The same MIT researchers who are helping the US military create robots that can autonomously generate 3D maps of their immediate location have developed similar technology humans can wear to navigate new and potentially dangerous environments.
Researchers at MIT's Computer Science and Artificial Intelligence Laboratory (CSAIL) have built a wearable system that senses the environment of its wearer and builds a digital map of the area as the person moves through it. The ultimate goal for the technology's development -- funded by the Air Force and the Office of Naval Research -- is to help emergency responders find their way through an unfamiliar area after a disaster safely, and possibly locate survivors, according to MIT.
The prototype of the sensor platform is comprised of several small devices affixed to an iPad-sized sheet of hard plastic. The wearer bears the plastic on the chest like a backward backpack.
Researchers have tested the system on a graduate student who wandered through MIT hallways while the system's sensors used a wireless connection to send data to a laptop in a conference room away from the scene. As the student walked, the system created a map of his progress on the laptop, allowing people in the room to track his progress. The technology is based on a navigation system CSAIL engineers have been working on to allow robots to autonomously move through new and changing environments.
That system uses a low-cost camera -- such as the one in Microsoft's Kinect motion sensing input device -- to create images of the environment. It also uses algorithms based on Simultaneous Localization and Mapping to allow the robots to constantly update maps and keep track of their own location in it as they learn new information. In fact, the Kinect principle is becoming a driver of creating artificial intelligence to help robots more effectively and autonomously interact with their environments. Engineers even started a crowdsourcing project that allows people to use their Kinect camera to easily create 3D scans of anything and everything around them, hoping to make it easier to program environment-sensing AI in robots.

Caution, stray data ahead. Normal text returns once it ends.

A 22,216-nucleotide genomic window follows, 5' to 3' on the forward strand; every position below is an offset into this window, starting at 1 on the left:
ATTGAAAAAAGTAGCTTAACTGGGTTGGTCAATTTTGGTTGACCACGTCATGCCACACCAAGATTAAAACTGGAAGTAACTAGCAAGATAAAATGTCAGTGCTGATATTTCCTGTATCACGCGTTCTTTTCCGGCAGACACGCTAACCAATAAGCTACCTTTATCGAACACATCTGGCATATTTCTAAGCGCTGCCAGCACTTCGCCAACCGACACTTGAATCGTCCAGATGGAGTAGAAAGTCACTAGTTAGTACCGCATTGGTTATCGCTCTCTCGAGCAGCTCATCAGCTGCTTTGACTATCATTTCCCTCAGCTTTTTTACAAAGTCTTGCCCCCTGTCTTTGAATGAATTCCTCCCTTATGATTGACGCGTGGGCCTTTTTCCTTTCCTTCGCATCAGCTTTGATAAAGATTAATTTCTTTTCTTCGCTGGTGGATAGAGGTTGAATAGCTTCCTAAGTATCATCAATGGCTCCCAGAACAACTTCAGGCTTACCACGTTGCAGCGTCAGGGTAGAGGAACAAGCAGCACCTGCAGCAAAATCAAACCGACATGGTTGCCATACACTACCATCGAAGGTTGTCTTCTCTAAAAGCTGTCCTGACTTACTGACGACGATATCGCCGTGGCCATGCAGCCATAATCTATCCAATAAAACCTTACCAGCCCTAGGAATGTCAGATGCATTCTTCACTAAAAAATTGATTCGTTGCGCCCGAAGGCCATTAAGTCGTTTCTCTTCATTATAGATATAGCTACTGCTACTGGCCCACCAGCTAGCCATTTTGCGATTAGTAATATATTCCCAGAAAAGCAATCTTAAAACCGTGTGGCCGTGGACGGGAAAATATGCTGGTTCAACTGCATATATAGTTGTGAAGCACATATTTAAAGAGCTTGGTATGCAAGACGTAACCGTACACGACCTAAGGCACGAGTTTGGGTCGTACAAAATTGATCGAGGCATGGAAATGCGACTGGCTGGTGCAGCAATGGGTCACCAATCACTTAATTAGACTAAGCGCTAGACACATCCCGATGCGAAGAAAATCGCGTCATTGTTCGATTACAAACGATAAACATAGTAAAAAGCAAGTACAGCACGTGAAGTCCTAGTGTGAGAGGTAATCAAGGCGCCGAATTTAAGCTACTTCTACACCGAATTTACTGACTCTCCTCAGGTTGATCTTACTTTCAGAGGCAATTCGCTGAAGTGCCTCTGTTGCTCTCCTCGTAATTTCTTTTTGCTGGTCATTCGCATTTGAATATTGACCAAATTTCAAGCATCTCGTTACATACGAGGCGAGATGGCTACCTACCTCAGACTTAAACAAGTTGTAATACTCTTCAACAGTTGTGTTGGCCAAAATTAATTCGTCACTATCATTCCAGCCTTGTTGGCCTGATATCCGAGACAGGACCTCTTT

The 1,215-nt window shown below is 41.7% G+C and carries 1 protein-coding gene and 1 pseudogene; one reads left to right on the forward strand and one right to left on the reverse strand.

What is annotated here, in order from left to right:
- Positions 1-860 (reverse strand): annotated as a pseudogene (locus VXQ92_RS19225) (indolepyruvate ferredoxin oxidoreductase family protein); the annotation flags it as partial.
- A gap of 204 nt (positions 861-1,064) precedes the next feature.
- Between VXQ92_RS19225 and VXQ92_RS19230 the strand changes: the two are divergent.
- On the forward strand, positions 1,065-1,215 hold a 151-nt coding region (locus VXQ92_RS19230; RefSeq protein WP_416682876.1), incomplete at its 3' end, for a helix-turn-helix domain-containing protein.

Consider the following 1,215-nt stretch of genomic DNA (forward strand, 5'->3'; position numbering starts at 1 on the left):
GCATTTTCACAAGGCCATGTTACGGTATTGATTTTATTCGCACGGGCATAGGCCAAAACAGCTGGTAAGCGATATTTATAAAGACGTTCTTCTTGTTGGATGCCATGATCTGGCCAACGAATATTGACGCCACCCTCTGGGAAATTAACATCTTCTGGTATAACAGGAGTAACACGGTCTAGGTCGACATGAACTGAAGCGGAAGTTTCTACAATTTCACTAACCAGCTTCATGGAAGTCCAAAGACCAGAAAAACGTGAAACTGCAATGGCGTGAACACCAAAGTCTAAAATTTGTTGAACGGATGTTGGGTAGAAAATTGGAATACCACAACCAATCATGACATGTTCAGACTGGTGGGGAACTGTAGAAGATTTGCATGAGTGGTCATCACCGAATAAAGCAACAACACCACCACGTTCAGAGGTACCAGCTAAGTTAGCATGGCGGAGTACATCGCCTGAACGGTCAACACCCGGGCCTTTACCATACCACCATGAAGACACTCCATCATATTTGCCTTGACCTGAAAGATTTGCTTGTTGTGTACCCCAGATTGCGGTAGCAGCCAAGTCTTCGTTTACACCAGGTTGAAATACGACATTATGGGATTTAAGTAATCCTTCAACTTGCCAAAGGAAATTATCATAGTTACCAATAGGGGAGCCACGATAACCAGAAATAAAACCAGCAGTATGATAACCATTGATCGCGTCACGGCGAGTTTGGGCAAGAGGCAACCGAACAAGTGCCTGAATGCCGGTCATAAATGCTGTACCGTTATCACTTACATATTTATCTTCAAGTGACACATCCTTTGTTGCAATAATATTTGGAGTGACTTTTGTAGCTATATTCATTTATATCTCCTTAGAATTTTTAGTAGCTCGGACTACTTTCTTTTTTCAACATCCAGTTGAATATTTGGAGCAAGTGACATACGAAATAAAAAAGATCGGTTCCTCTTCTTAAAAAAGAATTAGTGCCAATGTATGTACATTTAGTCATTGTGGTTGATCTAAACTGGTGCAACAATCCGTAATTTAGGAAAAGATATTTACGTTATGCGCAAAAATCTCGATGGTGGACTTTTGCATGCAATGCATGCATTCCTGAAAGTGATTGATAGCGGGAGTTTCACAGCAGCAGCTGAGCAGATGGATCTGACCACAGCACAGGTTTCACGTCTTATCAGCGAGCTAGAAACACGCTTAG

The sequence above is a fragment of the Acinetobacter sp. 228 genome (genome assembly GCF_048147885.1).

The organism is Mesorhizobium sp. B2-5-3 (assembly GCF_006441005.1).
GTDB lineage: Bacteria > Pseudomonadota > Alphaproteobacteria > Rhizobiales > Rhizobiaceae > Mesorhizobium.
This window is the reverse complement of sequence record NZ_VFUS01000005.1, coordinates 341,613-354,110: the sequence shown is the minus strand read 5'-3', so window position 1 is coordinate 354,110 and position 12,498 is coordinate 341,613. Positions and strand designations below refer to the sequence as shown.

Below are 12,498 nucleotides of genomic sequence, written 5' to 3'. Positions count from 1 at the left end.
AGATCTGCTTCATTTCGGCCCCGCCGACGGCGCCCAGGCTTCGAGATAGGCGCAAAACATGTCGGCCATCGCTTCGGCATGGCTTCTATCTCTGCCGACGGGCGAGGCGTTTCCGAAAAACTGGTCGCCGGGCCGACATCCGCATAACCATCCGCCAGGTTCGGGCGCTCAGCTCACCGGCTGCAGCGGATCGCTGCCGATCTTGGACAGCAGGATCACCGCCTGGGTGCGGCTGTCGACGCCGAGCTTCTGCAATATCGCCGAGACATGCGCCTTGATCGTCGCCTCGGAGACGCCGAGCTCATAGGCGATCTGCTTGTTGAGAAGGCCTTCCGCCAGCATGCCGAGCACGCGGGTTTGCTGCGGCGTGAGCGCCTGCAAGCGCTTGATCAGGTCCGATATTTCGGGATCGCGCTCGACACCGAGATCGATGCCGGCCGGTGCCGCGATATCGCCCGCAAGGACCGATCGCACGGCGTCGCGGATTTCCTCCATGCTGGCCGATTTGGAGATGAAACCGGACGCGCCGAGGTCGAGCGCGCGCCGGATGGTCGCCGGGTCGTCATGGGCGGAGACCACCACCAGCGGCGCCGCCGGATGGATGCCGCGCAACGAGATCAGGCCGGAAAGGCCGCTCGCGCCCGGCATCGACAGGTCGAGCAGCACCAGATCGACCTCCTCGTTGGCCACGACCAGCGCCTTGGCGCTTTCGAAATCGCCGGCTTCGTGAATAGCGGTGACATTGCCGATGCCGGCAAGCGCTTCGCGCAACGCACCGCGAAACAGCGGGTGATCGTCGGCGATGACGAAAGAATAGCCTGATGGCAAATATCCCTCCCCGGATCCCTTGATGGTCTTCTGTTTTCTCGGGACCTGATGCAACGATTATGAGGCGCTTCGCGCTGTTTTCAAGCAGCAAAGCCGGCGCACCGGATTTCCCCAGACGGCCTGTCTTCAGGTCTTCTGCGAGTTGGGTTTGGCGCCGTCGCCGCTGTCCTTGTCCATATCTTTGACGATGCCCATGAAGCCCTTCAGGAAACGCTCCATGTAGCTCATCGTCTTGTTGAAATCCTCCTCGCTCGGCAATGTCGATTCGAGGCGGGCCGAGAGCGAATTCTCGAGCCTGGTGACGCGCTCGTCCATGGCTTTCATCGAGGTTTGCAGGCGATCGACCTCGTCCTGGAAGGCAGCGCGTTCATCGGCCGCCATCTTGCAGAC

To modify the camera-based robotic sensing device they created, MIT researchers made a number of modifications to develop a wearable device so humans, too, could map their environment on the fly. For example, one of the system's sensors is a laser rangefinder that sweeps a laser beam in an arc and measures the time it takes for light pulses to return to calculate the distance of walls. However, a human -- particularly one moving through the rubble found after a disaster -- jostles the sensor more than a robot, causing a less-than-accurate reading.
The robot also has sensors in its wheels that a person wouldn't have to provide distance information, and someone responding to a disaster might have to traverse several levels of a building, requiring a map-generating sensor to recognize altitude changes.
To adapt the robot system to a wearable one, researchers added a series of accelerometers and gyroscopes and a camera, and also experimented with the use of a barometer, as air-pressure changes help to indicate change in floor level, researchers said.
One key commonality between the systems, however, is the camera, which is integral to both. The camera snaps photos of its environment every few meters, and software takes about 200 visual features from each image that are associated with particular map locations.